Behind these figures is the work of the Health Secretariat and of some public workers committed to providing a better service to the citizens, the commitment of private and public partners (the Carlos Slim Foundation, the Bill & Melinda Gates Foundation and the Government of Spain) and the coordination and management work of a multilateral agency such as the Inter American development Bank (IDB).
The Salud Mesoamerica Initiative is an innovative and efficient development model based on trust among public and private partners committed and focused on the same goal: the elimination of health gaps that affect the poorest women and children in Mesoamerica.
The project is based on a results-based financing model: the partners and IDB contribute 50 percent of the capital and the other 50 percent is contributed by the country. If the country meets the negotiated goals, it receives the equivalent of 50 percent of their original contribution and the governments may freely invest this money in the health sector of their countries.
In this case, apart from receiving 7.5 million Dollars to operate actions since 2012, the Government of Honduras will receive 1.75 million Dollars this year for complying with the goals agreed in the second operation. This amount is in addition to the two million Dollars it received in 2015 for meeting the goals agreed in the first operation.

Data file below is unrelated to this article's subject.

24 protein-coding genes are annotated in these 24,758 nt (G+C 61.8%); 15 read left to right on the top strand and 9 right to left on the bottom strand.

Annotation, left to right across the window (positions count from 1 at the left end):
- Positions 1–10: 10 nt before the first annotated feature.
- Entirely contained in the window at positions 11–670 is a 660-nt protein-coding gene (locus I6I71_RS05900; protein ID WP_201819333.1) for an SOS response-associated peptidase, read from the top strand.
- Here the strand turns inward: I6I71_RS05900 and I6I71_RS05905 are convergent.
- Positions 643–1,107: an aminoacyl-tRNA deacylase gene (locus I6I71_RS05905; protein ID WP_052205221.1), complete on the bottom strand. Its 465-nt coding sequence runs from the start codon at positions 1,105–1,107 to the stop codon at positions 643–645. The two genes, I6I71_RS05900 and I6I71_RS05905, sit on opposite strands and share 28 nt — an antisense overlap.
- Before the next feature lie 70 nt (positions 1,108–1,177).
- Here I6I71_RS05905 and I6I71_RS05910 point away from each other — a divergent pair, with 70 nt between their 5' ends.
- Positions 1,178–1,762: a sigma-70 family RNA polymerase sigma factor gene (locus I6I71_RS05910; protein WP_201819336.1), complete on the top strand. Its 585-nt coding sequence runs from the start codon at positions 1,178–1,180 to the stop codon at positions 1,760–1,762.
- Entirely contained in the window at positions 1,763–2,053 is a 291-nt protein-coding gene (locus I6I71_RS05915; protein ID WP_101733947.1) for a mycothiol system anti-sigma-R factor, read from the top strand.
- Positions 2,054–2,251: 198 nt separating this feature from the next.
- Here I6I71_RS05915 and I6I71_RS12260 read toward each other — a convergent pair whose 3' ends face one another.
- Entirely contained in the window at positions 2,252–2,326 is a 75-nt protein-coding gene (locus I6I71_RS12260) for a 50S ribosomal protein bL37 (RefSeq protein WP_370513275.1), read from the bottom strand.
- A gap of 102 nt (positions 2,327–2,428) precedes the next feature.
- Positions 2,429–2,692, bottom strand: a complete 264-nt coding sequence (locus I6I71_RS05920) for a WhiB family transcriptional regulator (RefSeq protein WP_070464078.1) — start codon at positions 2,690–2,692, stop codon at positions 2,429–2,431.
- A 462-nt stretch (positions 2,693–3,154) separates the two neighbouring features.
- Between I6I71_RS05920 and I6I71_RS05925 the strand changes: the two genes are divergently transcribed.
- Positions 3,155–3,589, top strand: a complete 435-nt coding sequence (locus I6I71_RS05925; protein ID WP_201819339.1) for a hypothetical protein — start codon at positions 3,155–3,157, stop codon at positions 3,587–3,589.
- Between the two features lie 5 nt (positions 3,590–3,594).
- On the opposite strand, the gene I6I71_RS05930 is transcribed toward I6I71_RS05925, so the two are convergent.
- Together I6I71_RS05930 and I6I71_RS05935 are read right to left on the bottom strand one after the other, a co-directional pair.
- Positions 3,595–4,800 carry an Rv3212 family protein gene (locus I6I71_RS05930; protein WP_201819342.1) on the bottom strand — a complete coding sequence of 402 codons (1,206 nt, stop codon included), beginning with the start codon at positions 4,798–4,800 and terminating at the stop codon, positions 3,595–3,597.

The Salud Mesoamerica Initiative contributes a plus to this model. This plus has been achieved by establishing a trust relationship with the national governments and contributing with innovative, efficient and measurable technical assistance.
The Health Secretariat of Honduras has been a formidable partner that has assumed the risks of innovating, experimenting, failing, achieving and measuring, always in favor of the country’s most disadvantaged women and children.
Good evidence of this has been the training of over 300 medical professionals in the application of the intrauterine balloon to avoid post-partum hemorrhages in the country’s health centers and hospitals; the implementation of the Redes (Networks) project with a network of volunteers equipped with mobile devices that cover over 3,000 families that live in poverty in 154 municipalities in Copan; the creation of the Madre Estrella (Star Mother) program, which promotes controls during pregnancy and institutional delivery. All of them are innovative projects that have saved and improved the lives of thousands of women in the country.
The outcomes invite optimism. But we are aware that there is still much left to do.
That is why, as of this year, the Government of Honduras will begin the third operation with the Salud Mesoamerica Initiative with the purpose of continuing to bring quality health care services closer to women like Adela and her six children in Copan, who day after day continue demanding and deserving the best public health services.
Outreach & Communications Office
Iniciativa Salud Mesoamérica 2015